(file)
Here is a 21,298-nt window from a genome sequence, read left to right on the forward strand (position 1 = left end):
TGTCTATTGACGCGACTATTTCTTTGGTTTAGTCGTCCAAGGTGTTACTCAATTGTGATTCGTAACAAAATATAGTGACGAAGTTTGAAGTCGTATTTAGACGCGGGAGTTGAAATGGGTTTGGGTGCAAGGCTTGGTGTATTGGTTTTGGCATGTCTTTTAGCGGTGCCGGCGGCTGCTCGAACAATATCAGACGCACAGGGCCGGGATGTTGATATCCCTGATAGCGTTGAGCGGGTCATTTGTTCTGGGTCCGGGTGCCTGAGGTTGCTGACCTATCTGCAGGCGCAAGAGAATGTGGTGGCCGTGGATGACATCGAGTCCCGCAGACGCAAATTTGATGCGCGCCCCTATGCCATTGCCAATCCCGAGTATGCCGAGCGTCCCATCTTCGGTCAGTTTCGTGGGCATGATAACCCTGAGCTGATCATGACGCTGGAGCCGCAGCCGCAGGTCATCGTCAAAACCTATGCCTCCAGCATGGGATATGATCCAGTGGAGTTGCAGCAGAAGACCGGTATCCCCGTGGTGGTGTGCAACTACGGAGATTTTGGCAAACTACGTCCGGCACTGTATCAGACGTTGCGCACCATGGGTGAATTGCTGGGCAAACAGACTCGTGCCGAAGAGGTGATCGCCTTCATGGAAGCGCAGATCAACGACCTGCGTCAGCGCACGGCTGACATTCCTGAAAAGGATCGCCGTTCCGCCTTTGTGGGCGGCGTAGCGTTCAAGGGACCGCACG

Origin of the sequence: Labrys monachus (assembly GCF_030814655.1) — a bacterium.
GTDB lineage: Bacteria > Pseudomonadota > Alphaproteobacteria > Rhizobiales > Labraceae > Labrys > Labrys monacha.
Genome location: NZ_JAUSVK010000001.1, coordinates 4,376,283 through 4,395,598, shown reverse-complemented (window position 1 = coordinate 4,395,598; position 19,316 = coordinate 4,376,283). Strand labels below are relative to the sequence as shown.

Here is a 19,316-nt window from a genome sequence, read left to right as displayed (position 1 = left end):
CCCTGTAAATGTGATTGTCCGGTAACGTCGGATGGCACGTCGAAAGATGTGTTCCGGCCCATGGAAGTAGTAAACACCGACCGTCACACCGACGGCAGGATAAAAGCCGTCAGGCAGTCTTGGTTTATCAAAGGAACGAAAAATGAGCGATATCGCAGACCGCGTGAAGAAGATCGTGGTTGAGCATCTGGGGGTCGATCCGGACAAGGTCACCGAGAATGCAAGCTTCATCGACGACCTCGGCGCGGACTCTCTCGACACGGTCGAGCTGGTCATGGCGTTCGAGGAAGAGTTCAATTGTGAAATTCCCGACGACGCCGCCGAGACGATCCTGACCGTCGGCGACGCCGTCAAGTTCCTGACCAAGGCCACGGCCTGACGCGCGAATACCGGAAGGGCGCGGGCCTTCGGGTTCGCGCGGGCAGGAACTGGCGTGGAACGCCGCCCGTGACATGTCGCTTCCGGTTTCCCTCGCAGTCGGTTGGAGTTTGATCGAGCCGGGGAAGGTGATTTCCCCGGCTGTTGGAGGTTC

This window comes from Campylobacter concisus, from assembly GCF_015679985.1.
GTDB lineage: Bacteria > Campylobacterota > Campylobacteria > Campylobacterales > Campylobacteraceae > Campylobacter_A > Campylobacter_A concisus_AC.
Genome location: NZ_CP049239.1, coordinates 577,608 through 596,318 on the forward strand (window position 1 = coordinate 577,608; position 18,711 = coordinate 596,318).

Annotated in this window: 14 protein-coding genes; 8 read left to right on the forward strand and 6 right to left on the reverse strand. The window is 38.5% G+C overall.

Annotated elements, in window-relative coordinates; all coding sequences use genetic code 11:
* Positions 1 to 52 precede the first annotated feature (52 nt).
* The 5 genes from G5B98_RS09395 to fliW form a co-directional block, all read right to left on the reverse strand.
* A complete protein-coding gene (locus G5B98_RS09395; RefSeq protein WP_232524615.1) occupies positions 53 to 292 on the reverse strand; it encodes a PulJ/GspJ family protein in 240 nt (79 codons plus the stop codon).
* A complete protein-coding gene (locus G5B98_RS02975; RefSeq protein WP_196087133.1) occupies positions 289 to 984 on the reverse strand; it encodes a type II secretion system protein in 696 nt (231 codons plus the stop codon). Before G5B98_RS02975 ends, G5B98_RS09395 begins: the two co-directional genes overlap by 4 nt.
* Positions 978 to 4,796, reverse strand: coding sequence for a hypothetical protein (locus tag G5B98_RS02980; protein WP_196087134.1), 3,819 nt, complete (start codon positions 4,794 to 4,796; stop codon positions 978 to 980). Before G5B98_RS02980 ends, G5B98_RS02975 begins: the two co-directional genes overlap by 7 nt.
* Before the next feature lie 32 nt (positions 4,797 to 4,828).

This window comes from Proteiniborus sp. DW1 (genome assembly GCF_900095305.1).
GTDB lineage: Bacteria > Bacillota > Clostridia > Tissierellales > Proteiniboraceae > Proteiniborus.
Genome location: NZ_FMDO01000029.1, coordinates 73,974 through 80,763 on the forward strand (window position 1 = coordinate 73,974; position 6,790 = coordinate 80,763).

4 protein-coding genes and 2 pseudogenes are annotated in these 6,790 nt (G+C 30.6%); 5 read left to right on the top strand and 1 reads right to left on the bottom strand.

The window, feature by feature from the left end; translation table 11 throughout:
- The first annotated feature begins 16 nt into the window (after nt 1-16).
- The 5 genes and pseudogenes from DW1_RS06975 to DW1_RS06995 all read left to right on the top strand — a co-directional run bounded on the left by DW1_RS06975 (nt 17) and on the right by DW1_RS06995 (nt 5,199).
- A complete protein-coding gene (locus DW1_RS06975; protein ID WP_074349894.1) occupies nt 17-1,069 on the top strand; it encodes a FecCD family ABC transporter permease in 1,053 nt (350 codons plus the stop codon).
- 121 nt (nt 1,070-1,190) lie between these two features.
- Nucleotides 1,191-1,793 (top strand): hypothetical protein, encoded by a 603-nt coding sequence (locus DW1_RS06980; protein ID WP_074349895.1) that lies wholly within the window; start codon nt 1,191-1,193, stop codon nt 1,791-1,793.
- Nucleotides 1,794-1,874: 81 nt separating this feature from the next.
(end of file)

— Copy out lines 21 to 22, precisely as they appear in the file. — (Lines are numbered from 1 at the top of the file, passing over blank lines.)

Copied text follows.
Genome location: NZ_FMDO01000029.1, coordinates 73,974 through 80,763 on the forward strand (window position 1 = coordinate 73,974; position 6,790 = coordinate 80,763).

4 protein-coding genes and 2 pseudogenes are annotated in these 6,790 nt (G+C 30.6%); 5 read left to right on the top strand and 1 reads right to left on the bottom strand.